7 8

E. Schweizer, The Good News according to Luke (Atlanta: John Knox, 1984), 50-51. Bock, Luke, 218.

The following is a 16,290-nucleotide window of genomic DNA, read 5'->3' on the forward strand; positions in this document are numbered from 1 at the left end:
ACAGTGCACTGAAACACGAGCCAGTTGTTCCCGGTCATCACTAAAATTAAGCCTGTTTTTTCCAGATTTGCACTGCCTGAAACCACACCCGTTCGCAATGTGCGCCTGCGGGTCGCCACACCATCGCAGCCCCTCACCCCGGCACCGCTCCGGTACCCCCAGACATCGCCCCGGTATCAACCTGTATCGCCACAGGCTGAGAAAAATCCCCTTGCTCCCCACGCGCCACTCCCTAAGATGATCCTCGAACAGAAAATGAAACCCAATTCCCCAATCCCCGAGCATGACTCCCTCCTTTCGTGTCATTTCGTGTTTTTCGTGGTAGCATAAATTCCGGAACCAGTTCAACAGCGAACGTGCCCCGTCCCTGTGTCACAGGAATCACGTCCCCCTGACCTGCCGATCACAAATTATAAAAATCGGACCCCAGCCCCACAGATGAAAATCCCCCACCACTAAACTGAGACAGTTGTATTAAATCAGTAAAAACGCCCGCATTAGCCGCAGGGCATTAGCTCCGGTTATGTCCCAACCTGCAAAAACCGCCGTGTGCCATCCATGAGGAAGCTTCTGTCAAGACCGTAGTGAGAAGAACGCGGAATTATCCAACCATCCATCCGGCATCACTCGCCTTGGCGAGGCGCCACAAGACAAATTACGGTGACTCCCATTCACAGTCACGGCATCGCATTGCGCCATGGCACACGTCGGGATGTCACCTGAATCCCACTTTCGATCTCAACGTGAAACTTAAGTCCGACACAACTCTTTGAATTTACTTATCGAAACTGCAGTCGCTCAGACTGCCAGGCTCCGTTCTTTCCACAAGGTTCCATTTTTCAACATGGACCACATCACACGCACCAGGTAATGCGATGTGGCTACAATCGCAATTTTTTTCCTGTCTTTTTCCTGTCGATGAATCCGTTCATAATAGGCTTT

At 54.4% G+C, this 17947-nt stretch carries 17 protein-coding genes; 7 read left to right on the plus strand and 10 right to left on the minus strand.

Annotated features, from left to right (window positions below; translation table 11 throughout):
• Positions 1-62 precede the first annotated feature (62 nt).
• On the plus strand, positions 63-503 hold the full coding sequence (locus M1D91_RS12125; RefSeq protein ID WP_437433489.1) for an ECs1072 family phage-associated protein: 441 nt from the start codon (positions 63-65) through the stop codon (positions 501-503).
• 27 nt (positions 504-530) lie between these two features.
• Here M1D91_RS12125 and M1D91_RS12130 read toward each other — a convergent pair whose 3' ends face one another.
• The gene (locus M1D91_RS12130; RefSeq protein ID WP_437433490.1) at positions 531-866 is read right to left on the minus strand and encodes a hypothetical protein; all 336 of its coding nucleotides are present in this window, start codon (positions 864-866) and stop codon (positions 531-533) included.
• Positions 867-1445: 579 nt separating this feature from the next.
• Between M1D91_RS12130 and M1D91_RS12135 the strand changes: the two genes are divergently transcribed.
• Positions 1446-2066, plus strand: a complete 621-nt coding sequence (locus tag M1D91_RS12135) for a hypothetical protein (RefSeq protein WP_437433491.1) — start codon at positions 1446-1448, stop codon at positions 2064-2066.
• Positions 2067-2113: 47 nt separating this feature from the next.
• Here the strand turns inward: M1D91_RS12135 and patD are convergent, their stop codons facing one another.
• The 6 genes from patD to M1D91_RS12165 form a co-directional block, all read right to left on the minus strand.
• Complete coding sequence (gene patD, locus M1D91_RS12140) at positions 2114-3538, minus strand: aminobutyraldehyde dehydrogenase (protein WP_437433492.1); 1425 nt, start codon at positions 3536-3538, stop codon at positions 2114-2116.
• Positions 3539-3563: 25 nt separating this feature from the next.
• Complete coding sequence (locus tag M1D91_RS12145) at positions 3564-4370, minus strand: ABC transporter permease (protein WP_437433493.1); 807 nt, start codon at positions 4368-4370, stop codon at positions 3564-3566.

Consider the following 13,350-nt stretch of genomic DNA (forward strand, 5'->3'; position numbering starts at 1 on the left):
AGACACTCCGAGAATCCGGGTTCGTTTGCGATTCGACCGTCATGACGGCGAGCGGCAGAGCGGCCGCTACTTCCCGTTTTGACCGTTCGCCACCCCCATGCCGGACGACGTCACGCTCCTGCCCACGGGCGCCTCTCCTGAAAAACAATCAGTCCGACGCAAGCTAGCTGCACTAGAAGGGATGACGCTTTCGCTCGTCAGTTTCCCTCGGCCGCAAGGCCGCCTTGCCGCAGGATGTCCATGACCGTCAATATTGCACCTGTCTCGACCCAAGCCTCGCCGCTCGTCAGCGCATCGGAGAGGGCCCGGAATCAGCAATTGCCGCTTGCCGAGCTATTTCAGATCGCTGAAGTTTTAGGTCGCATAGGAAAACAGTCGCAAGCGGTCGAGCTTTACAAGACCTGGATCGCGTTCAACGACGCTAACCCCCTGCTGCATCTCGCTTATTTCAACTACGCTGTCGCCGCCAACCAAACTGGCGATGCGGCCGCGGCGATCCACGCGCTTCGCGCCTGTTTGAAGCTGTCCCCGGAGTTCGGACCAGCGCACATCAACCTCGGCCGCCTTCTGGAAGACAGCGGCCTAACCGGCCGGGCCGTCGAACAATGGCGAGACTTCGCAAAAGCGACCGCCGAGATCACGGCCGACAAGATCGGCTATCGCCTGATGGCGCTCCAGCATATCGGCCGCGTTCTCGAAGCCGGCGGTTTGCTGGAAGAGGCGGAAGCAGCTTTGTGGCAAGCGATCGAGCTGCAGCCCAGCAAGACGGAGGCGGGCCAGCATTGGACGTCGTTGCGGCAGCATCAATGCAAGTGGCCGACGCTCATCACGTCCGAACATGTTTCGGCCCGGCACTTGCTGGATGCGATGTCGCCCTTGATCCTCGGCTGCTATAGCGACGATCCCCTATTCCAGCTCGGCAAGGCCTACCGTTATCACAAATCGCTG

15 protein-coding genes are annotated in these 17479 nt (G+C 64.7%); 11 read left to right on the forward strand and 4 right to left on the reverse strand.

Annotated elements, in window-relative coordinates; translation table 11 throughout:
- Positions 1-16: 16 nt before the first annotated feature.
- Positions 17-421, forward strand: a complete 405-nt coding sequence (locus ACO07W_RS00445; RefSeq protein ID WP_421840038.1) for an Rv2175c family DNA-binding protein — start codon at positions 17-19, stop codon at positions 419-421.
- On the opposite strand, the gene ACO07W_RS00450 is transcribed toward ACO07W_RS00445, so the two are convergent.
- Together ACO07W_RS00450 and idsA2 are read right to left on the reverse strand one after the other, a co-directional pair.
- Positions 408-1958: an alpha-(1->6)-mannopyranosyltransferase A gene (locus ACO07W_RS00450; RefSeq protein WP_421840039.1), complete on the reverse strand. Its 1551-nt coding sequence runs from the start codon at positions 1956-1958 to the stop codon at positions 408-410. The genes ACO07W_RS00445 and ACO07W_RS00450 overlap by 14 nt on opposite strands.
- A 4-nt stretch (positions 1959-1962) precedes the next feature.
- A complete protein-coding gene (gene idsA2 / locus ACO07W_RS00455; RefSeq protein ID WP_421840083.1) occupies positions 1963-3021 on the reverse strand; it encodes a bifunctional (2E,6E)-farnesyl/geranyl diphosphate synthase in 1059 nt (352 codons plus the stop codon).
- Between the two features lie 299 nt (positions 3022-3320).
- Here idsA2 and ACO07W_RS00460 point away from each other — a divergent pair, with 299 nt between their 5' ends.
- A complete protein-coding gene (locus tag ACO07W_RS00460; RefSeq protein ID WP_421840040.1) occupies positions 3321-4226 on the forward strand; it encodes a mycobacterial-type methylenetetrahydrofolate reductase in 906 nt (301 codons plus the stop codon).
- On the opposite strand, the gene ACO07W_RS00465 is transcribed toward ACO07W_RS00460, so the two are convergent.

© 2012 Dr. Douglas A. Blanc, Sr. Luke will use ‘Lord” as the key expression to define the character and function of Jesus (see Luke 20:41-44; Acts 2:33-36). In other words, the one who brings deliverance, the one who came to rescue his people is none other than God. This is an amazing detail when it is discovered that the deliverance provided is a gift to mankind (John 3:16). Gifts are free to the recipient, but are given at the expense of the giver. So it is with deliverance from sin. God gave his Son at the greatest expense of all, his life (2 Cor 8:9). God overcame the humanly insurmountable gulf of time and space to rescue and not to repair mankind. His deliverance is not to restore peace on earth, but to provide peace between the offenders and the one offended (Luke 2:14; Rom 5:1). The world has seldom, if ever, known a time of protracted peace. Jesus could have been a gifted diplomat. He could have driven Roman occupation from Jerusalem and its surrounding towns. He could have declared a kingdom on earth. How would that have benefitted corrupt human hearts? These subjects would have soon rebelled against their king. God is most concerned with the status of our souls. So concerned, that he paid the greatest price to freely redeem us (Rom 3:24). CONCLUSION What is most startling perhaps is that the shepherds are given “a sign” in order to find the Savior/MessiahKing/God (v. 12). Signs were not uncommon in the OT (e.g. Exod 3:12; 1 Sam 2:34; 14:10; Isa 37:30; 38:7). The startling nature of this sign, however, is not that the shepherds were to seek a wrapped up newly born child (v. 7), but that this babe, the Savior/Messiah-King/God would not be found in a palace. This child would be found in animal housing and resting in a feeding trough! Such humble accommodations for such a regal personality! Such modest accoutrements for one whose arrival had altered the course of history (and not just by altering the calendar)! We must once again hear the words of the angel, “to you” as echoing Isaiah’s words seven-centuries past (see Isa 9:6). There is joy-inspiring blessing in an offer of such extreme import! Yet, there is also a cautionary tone. What if the offer goes unheeded? What then? Humanity runs its course and destruction is imminent. We may either continue on in sin, experience its consequence, death, or we may accept the invitation to be rescued and experience complete release. The grace of God is the means by which our deliverance has been provided, no cost for us to pay and no good works performed to qualify (Eph 2:8-9). God demands faith. We must take him at his word. We are to believe in Jesus in the sense that he is who the angel declared him to be, Savior/Messiah-King/God. Our belief is not in general and abstract theoretical concepts, but by earnestly admitting our own sin-caused darkness and death we turn to the only one who can rescue and cling (Acts 16:31).